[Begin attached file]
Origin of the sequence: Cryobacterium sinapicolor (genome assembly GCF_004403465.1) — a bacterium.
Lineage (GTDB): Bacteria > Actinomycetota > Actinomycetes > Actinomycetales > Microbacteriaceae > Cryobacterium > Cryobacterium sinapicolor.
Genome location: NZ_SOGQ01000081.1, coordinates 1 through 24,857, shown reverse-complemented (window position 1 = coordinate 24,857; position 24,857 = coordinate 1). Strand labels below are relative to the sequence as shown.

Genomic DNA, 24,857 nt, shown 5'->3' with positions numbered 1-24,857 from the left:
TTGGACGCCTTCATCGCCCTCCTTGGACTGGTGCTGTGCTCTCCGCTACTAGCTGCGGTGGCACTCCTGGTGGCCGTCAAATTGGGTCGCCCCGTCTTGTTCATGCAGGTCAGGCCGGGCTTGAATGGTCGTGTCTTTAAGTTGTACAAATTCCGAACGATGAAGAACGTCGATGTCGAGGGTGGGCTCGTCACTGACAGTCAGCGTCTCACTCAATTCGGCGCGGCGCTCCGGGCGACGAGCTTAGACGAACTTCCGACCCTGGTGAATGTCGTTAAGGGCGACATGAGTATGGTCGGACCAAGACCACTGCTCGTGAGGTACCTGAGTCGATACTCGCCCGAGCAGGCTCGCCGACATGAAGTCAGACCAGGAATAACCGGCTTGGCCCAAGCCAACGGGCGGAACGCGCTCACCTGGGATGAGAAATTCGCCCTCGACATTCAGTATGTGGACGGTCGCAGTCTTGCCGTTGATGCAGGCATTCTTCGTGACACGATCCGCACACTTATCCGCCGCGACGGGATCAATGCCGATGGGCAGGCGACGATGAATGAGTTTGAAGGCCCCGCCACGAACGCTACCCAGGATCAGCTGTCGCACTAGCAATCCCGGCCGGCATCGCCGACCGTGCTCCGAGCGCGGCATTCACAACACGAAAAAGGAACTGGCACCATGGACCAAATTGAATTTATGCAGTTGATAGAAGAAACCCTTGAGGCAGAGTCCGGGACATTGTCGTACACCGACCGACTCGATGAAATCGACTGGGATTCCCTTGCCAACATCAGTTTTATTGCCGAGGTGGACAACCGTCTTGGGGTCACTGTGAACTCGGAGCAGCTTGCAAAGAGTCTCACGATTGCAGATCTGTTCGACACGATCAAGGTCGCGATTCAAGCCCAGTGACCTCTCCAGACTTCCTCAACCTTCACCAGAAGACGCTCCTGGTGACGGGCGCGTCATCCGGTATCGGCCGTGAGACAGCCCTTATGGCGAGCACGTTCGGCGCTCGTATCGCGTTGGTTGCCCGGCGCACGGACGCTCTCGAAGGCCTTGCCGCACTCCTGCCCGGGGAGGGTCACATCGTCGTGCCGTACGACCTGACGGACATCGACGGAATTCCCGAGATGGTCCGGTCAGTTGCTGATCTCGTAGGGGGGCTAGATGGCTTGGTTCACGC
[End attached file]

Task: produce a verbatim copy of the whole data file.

Origin of the sequence: Cryobacterium sinapicolor (genome assembly GCF_004403465.1) — a bacterium.
Lineage (GTDB): Bacteria > Actinomycetota > Actinomycetes > Actinomycetales > Microbacteriaceae > Cryobacterium > Cryobacterium sinapicolor.
Genome location: NZ_SOGQ01000081.1, coordinates 1 through 24,857, shown reverse-complemented (window position 1 = coordinate 24,857; position 24,857 = coordinate 1). Strand labels below are relative to the sequence as shown.

Genomic DNA, 24,857 nt, shown 5'->3' with positions numbered 1-24,857 from the left:
TTGGACGCCTTCATCGCCCTCCTTGGACTGGTGCTGTGCTCTCCGCTACTAGCTGCGGTGGCACTCCTGGTGGCCGTCAAATTGGGTCGCCCCGTCTTGTTCATGCAGGTCAGGCCGGGCTTGAATGGTCGTGTCTTTAAGTTGTACAAATTCCGAACGATGAAGAACGTCGATGTCGAGGGTGGGCTCGTCACTGACAGTCAGCGTCTCACTCAATTCGGCGCGGCGCTCCGGGCGACGAGCTTAGACGAACTTCCGACCCTGGTGAATGTCGTTAAGGGCGACATGAGTATGGTCGGACCAAGACCACTGCTCGTGAGGTACCTGAGTCGATACTCGCCCGAGCAGGCTCGCCGACATGAAGTCAGACCAGGAATAACCGGCTTGGCCCAAGCCAACGGGCGGAACGCGCTCACCTGGGATGAGAAATTCGCCCTCGACATTCAGTATGTGGACGGTCGCAGTCTTGCCGTTGATGCAGGCATTCTTCGTGACACGATCCGCACACTTATCCGCCGCGACGGGATCAATGCCGATGGGCAGGCGACGATGAATGAGTTTGAAGGCCCCGCCACGAACGCTACCCAGGATCAGCTGTCGCACTAGCAATCCCGGCCGGCATCGCCGACCGTGCTCCGAGCGCGGCATTCACAACACGAAAAAGGAACTGGCACCATGGACCAAATTGAATTTATGCAGTTGATAGAAGAAACCCTTGAGGCAGAGTCCGGGACATTGTCGTACACCGACCGACTCGATGAAATCGACTGGGATTCCCTTGCCAACATCAGTTTTATTGCCGAGGTGGACAACCGTCTTGGGGTCACTGTGAACTCGGAGCAGCTTGCAAAGAGTCTCACGATTGCAGATCTGTTCGACACGATCAAGGTCGCGATTCAAGCCCAGTGACCTCTCCAGACTTCCTCAACCTTCACCAGAAGACGCTCCTGGTGACGGGCGCGTCATCCGGTATCGGCCGTGAGACAGCCCTTATGGCGAGCACGTTCGGCGCTCGTATCGCGTTGGTTGCCCGGCGCACGGACGCTCTCGAAGGCCTTGCCGCACTCCTGCCCGGGGAGGGTCACATCGTCGTGCCGTACGACCTGACGGACATCGACGGAATTCCCGAGATGGTCCGGTCAGTTGCTGATCTCGTAGGGGGGCTAGATGGCTTGGTTCACGC